Freedom of Religion

In support of religious minorities, rule of law and Lakshan Dias

First published on 18th June 2017, at

Religious minorities in Sri Lanka – particularly Muslims and Evangelical Christians – faced serious persecution under the Rajapakse Government, which has continued even under the Sirisena-Ranil Government. The Catholic Archbishop of Colombo, who has been hostile towards Evangelical Christians (a numerical minority amongst Christians), now appears to be assisting this Government’s approach of denying the actual problem and attacking those who are attempting to highlight the gravity of the problem. The latest victim is well known human rights lawyer and my good friend, Lakshan Dias.

Given the latest statements from the President and the Minister of Justice, and the general lack of focus on violations of religious rights of Evangelical Christians, I will focus on violence directed towards them (Evangelical Christian) in this article. Some of the systematic violence directed towards the Muslim community has been already well documented.[1]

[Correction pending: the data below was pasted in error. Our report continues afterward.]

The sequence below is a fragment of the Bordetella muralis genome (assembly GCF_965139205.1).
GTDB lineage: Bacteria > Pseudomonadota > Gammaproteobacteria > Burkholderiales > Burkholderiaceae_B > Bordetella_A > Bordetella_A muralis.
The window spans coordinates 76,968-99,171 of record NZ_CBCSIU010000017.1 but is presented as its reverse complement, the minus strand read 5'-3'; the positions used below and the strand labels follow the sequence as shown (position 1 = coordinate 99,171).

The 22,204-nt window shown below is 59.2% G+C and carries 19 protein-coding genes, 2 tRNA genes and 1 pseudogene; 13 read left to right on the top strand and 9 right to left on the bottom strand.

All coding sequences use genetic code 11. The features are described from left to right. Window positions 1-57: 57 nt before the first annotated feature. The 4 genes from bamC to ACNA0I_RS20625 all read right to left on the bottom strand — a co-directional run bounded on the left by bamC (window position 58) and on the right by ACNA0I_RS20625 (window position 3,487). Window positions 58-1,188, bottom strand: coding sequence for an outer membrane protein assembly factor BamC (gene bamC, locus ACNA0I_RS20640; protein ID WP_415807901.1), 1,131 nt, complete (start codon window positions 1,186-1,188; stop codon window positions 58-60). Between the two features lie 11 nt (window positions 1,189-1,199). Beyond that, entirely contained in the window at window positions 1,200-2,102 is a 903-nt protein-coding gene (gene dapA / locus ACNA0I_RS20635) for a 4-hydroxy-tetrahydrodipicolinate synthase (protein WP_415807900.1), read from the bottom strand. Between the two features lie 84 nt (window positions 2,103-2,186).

On 27 May 2017, the National Christian Evangelical Alliance of Sri Lanka (NCEASL) issued a press release, expressing concern about increasing attacks on religious minorities in Sri Lanka.[2] They cited over 20 incidents of violence and intimidation against Christian places of worship across the country in 2017 and over 190 incidents of religious violence against churches, clergy and Christians since 2015. Many of these incidents have been documented on the NCEASL website.[3] The NCEASL press release also highlighted the “alarming increase in the number of incidents led against Muslims”.

On 31 May 2017, the Chairperson of the Human Rights Commission of Sri Lanka wrote to the President, drawing his attention to the “spate of attacks on places of Christian religious worship in the recent past” and expressing grave concern about acts of violence and aggression targeting the Muslim community.[4] The Commission requested the President to “give urgent directions to Ministry of Law and Order and the Inspector General of Police to take all necessary action against the instigators and perpetrators of violence and hate speech targeting the Muslim community as well as other religious minorities.” This clearly doesn’t seem to have happened.